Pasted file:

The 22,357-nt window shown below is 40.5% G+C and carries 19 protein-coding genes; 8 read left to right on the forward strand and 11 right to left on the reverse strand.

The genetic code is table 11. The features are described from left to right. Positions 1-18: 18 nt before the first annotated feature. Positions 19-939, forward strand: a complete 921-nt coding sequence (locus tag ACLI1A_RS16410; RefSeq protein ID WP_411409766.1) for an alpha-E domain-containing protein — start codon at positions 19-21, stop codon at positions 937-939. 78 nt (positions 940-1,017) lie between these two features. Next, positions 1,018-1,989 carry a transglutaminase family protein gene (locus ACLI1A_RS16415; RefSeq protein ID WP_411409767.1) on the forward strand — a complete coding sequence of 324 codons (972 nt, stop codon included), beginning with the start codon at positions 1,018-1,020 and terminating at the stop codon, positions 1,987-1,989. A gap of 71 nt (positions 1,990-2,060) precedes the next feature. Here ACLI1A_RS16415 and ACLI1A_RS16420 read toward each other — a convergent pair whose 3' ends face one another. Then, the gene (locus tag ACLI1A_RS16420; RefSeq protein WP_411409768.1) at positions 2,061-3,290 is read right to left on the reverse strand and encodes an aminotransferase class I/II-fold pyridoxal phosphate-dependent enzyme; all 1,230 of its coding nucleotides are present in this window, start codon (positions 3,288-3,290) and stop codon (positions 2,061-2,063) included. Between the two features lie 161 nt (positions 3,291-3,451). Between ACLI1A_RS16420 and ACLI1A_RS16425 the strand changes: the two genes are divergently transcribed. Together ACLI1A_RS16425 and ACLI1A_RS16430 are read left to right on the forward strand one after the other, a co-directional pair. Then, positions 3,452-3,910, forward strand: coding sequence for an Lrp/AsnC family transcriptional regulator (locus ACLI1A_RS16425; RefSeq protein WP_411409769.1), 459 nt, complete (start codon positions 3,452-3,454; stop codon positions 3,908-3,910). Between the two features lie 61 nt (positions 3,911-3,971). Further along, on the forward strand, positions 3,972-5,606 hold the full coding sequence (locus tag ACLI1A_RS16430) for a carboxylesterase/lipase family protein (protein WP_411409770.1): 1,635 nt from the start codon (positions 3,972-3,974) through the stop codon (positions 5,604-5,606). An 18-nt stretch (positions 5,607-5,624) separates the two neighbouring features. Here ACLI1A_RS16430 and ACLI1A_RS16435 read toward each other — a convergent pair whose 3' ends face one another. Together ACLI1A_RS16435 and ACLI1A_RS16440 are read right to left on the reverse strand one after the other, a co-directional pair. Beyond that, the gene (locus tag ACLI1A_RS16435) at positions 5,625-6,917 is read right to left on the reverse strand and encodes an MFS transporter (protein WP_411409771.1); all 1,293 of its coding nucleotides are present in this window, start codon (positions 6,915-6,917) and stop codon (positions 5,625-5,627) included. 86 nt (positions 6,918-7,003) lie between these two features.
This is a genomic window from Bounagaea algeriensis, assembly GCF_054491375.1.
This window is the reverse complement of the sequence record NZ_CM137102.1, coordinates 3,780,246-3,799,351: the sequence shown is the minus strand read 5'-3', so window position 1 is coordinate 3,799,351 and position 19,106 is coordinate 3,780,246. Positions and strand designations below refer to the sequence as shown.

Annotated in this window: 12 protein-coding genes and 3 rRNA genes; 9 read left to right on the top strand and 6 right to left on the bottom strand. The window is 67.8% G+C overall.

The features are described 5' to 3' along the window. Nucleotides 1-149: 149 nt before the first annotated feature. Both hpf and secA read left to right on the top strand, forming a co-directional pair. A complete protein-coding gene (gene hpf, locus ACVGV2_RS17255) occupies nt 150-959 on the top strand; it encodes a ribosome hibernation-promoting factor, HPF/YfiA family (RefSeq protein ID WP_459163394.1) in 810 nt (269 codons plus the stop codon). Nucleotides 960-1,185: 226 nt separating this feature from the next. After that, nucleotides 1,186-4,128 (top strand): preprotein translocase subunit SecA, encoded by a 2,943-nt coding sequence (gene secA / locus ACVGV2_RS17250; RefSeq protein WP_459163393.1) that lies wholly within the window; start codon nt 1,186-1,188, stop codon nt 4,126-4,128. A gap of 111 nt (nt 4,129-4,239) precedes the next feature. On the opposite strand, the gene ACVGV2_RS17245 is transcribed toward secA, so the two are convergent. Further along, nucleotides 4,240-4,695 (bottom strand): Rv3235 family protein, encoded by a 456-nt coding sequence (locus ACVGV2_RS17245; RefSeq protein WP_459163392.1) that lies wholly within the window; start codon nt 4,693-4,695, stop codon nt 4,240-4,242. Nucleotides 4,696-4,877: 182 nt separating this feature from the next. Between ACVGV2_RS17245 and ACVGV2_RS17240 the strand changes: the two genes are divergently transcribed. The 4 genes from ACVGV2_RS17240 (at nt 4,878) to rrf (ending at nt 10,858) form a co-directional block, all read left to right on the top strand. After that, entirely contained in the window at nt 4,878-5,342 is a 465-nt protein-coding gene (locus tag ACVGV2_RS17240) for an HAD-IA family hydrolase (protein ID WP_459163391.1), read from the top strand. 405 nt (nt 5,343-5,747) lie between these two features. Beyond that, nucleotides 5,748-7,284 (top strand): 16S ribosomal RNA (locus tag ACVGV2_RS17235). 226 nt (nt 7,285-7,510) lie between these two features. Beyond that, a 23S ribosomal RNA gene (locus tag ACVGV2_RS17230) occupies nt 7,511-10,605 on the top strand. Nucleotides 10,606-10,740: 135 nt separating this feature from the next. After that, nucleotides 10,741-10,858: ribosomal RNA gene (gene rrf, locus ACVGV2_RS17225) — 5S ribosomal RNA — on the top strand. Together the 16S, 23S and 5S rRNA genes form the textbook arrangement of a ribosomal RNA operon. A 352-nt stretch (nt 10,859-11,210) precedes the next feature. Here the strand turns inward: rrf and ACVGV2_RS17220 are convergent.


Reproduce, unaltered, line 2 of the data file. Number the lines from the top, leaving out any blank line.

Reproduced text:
The genetic code is table 11. The features are described from left to right. Positions 1-18: 18 nt before the first annotated feature. Positions 19-939, forward strand: a complete 921-nt coding sequence (locus tag ACLI1A_RS16410; RefSeq protein ID WP_411409766.1) for an alpha-E domain-containing protein — start codon at positions 19-21, stop codon at positions 937-939. 78 nt (positions 940-1,017) lie between these two features. Next, positions 1,018-1,989 carry a transglutaminase family protein gene (locus ACLI1A_RS16415; RefSeq protein ID WP_411409767.1) on the forward strand — a complete coding sequence of 324 codons (972 nt, stop codon included), beginning with the start codon at positions 1,018-1,020 and terminating at the stop codon, positions 1,987-1,989. A gap of 71 nt (positions 1,990-2,060) precedes the next feature. Here ACLI1A_RS16415 and ACLI1A_RS16420 read toward each other — a convergent pair whose 3' ends face one another. Then, the gene (locus tag ACLI1A_RS16420; RefSeq protein WP_411409768.1) at positions 2,061-3,290 is read right to left on the reverse strand and encodes an aminotransferase class I/II-fold pyridoxal phosphate-dependent enzyme; all 1,230 of its coding nucleotides are present in this window, start codon (positions 3,288-3,290) and stop codon (positions 2,061-2,063) included. Between the two features lie 161 nt (positions 3,291-3,451). Between ACLI1A_RS16420 and ACLI1A_RS16425 the strand changes: the two genes are divergently transcribed. Together ACLI1A_RS16425 and ACLI1A_RS16430 are read left to right on the forward strand one after the other, a co-directional pair. Then, positions 3,452-3,910, forward strand: coding sequence for an Lrp/AsnC family transcriptional regulator (locus ACLI1A_RS16425; RefSeq protein WP_411409769.1), 459 nt, complete (start codon positions 3,452-3,454; stop codon positions 3,908-3,910). Between the two features lie 61 nt (positions 3,911-3,971). Further along, on the forward strand, positions 3,972-5,606 hold the full coding sequence (locus tag ACLI1A_RS16430) for a carboxylesterase/lipase family protein (protein WP_411409770.1): 1,635 nt from the start codon (positions 3,972-3,974) through the stop codon (positions 5,604-5,606). An 18-nt stretch (positions 5,607-5,624) separates the two neighbouring features. Here ACLI1A_RS16430 and ACLI1A_RS16435 read toward each other — a convergent pair whose 3' ends face one another. Together ACLI1A_RS16435 and ACLI1A_RS16440 are read right to left on the reverse strand one after the other, a co-directional pair. Beyond that, the gene (locus tag ACLI1A_RS16435) at positions 5,625-6,917 is read right to left on the reverse strand and encodes an MFS transporter (protein WP_411409771.1); all 1,293 of its coding nucleotides are present in this window, start codon (positions 6,915-6,917) and stop codon (positions 5,625-5,627) included. 86 nt (positions 6,918-7,003) lie between these two features.